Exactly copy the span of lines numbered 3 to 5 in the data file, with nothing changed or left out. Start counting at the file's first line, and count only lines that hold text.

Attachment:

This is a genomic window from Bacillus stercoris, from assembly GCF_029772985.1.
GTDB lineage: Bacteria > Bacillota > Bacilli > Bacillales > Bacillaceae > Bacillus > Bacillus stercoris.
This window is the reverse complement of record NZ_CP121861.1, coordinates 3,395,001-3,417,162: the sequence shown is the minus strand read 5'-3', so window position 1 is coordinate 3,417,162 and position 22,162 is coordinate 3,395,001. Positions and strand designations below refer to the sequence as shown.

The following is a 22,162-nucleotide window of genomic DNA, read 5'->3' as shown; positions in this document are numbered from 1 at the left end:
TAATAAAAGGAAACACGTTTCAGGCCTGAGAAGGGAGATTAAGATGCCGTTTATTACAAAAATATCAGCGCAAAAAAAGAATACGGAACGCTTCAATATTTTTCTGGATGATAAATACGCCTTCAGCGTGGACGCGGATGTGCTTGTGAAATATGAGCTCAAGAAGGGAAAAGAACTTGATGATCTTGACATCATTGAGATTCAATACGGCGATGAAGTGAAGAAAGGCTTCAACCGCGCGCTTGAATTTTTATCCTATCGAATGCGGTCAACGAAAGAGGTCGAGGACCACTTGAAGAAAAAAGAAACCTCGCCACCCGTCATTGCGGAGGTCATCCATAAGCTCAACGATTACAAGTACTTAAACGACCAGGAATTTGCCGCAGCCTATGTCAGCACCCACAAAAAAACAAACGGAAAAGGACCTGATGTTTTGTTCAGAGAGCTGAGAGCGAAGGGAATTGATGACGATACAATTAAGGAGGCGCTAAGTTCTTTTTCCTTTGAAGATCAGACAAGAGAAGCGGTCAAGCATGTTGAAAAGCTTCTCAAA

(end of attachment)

This window is the reverse complement of record NZ_CP121861.1, coordinates 3,395,001-3,417,162: the sequence shown is the minus strand read 5'-3', so window position 1 is coordinate 3,417,162 and position 22,162 is coordinate 3,395,001. Positions and strand designations below refer to the sequence as shown.

The following is a 22,162-nucleotide window of genomic DNA, read 5'->3' as shown; positions in this document are numbered from 1 at the left end:
TAATAAAAGGAAACACGTTTCAGGCCTGAGAAGGGAGATTAAGATGCCGTTTATTACAAAAATATCAGCGCAAAAAAAGAATACGGAACGCTTCAATATTTTTCTGGATGATAAATACGCCTTCAGCGTGGACGCGGATGTGCTTGTGAAATATGAGCTCAAGAAGGGAAAAGAACTTGATGATCTTGACATCATTGAGATTCAATACGGCGATGAAGTGAAGAAAGGCTTCAACCGCGCGCTTGAATTTTTATCCTATCGAATGCGGTCAACGAAAGAGGTCGAGGACCACTTGAAGAAAAAAGAAACCTCGCCACCCGTCATTGCGGAGGTCATCCATAAGCTCAACGATTACAAGTACTTAAACGACCAGGAATTTGCCGCAGCCTATGTCAGCACCCACAAAAAAACAAACGGAAAAGGACCTGATGTTTTGTTCAGAGAGCTGAGAGCGAAGGGAATTGATGACGATACAATTAAGGAGGCGCTAAGTTCTTTTTCCTTTGAAGATCAGACAAGAGAAGCGGTCAAGCATGTTGAAAAGCTTCTCAAA